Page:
This also happens in the Aerospace industry. Helicopters (with the exception of something like the Sikorsky X2) haven’t changed mechanically in the past 30 years and they all go about the same speed but to say nothing changed would be wrong. Helicopters now carry more load and do it more efficiently. Overbuilt parts are being brought in line thanks to engineering software packages that can accurately model the parts. Avionics have increased to the point where helicopters can take off, fly, and land themselves, even in zero visibility (brown out conditions), something that was unheard of 30 years ago.

      I think a lot of what’s going on in engineering is AMAZING things but they don’t grab the headlines or inspire the public. A slightly better car or aircraft every year can never been as inspiring as an entirely new type of product.

      This is just an amazing amount of innovation going on but it’s not inspiring innovation. But even when you get something that’s truly innovative (Sikorsky X2), it doesn’t inspire the public like the latest episode of the Kardashians does.

    • John Jun 23, 2012, 10:39 am

      As a holder of a Aeronautical Engineering degree (though I never practiced) and a professional pilot I can assure you that great strides have been made in safety, reliability, and efficiency in those 50 years.

  • John Jun 19, 2012, 1:25 pm

    Hi David,

    All very true and encouraging too. I guess what I was trying to say, and failed to say well, was that if we want a resurgence of engineering funding and training, and a respect for the profession among lay people, (you need the second to get the first) we need to again do projects that grasp the imagination—today’s equivalent of Concord and Apollo.

    This is the reason that I’m a huge fan of manned space flight, even though I know that unmanned probes can do as much or more good science for a fraction of the price..

    • Sverre Jun 24, 2012, 3:43 am

      Hi John,

      Couldn’t agree with you more. There is actually such an incredibly ambitious and audacious project underway, one which can really fire the imagination and quite literally define the course of humanity into the future.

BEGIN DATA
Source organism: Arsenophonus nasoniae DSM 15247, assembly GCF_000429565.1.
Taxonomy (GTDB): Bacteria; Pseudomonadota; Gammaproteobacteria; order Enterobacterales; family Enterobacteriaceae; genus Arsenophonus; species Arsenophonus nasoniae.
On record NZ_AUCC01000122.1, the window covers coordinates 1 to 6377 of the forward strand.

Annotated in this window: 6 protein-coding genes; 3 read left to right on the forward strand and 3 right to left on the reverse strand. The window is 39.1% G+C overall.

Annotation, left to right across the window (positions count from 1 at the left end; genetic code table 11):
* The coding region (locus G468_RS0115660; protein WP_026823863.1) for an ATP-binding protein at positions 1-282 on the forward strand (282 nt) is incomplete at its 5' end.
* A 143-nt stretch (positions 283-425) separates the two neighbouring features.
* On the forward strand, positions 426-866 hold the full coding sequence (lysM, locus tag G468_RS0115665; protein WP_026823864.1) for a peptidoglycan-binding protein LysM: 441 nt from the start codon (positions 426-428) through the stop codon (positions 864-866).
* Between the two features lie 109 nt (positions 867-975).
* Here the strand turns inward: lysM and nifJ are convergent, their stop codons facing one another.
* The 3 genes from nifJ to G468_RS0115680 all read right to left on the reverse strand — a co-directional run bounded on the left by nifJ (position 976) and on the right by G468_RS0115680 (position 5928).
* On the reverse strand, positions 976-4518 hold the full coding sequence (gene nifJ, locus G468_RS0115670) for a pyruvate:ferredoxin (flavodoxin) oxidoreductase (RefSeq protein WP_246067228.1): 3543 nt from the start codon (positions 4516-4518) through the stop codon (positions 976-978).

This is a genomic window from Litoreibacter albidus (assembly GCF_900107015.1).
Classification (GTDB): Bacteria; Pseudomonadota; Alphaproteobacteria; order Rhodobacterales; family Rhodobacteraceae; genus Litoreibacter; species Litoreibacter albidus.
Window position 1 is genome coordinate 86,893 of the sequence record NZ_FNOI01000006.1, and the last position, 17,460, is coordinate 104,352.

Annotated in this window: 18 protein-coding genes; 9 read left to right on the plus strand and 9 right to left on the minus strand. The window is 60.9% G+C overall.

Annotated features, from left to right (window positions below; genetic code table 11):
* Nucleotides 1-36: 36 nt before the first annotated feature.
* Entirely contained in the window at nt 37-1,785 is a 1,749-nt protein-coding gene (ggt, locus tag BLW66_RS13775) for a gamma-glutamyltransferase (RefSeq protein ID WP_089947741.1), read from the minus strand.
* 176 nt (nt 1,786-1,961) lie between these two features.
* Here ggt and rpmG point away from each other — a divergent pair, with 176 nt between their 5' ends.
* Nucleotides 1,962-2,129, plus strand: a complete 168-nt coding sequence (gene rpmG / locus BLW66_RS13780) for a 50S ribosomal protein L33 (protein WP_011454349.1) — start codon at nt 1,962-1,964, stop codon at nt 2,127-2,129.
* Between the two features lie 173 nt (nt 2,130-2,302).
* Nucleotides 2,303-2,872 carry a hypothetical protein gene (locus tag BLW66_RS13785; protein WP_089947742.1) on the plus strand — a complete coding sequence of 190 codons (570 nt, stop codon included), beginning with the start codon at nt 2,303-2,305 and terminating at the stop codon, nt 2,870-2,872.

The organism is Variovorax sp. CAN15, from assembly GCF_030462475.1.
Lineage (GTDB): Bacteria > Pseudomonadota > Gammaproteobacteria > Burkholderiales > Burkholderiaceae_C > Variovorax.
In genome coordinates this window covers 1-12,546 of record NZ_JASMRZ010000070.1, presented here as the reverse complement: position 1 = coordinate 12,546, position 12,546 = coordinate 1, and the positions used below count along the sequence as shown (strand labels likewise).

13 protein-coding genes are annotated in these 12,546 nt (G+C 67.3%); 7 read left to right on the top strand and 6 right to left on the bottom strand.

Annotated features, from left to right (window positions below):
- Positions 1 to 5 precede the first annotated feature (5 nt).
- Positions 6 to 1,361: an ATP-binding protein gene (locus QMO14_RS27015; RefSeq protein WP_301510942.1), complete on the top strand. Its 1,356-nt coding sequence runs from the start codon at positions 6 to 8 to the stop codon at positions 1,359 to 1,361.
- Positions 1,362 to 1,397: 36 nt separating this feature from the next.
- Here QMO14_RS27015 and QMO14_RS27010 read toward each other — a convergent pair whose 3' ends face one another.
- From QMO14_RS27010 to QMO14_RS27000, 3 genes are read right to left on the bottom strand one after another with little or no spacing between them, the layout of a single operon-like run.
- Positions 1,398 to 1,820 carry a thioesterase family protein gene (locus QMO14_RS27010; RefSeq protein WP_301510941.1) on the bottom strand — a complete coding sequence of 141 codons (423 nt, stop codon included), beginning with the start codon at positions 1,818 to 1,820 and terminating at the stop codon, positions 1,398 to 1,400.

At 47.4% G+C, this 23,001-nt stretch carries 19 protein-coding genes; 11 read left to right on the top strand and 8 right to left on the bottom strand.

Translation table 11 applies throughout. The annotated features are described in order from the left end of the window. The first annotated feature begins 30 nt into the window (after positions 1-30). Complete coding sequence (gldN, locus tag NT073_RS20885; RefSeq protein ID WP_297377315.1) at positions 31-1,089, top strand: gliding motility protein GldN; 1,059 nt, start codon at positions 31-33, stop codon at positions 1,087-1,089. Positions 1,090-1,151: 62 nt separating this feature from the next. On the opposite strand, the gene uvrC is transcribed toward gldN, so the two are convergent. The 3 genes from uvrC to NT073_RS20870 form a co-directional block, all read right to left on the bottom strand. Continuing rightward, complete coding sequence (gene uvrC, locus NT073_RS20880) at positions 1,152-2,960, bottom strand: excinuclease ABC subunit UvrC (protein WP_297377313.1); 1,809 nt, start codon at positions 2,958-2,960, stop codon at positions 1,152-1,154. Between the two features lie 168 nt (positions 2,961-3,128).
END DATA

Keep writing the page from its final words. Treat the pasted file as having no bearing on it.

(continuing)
The 100 Year Starship (100yss) aims to send humans to another star within a century. The project is funded by the Pentagon and headed by Mae Jemison, who is an engineer, medical doctor and astronaut. She is a combination of exceptional talent and courage, being the first black woman to go into space and having worked as a doctor in Liberia and Sierra Leone. If anyone can get this off the ground, she can.

      In this information age we are confronted with a cacophony of mostly BS which makes it difficult to discern genuine voices like that of Mae Jemison and once we do hear her the challenge becomes grasping the enormous implications of her project. It raises fundamental questions in everything from philosophy to rocketry.

      Check it out on 100yss.org and spread the word.

      So what’s this got to do with boating? Food for thought out there on a starlit night. She wants to go… there? Yeah…

  • Simon Wirth Jun 20, 2012, 4:39 am

    Why a discussion like this on a specialized forum?
    I think the answer to that isn’t to complicated.
    I think to go cruising (or planning to go cruising one day in my case) you need to bee a dreamer.
    To participate in an innovative engineering project you have to bee a dreamer too.
    Today’s society learns early to go watch TV and don’t dream.
    This may be cynical from someone just 3 years out of studying, but that’s the way the world presents itself to me.

    • Colin Jun 21, 2012, 12:43 pm

      Hi Simon

      Another reason why a discussion of this nature is valuable on a sailing forum is that most of us who sail more than the average guy, and visit out of the way places are to a greater or lesser degree engineers – we have to be. If you can’t service it or fix it yourself when there’s no-one else to help, you probably won’t be able to keep going.

      It’s also true that we depend on engineers who design and build much of the equipment we depend upon on a daily basis. And, as at times our lives may depend on that, perhaps we, of all people, should cover this and associated topics.

      And you’re right about being dreamers – it’s absolutely essential to this life – good to know that you’re a dreamer, too.

      Kindest regards

      Colin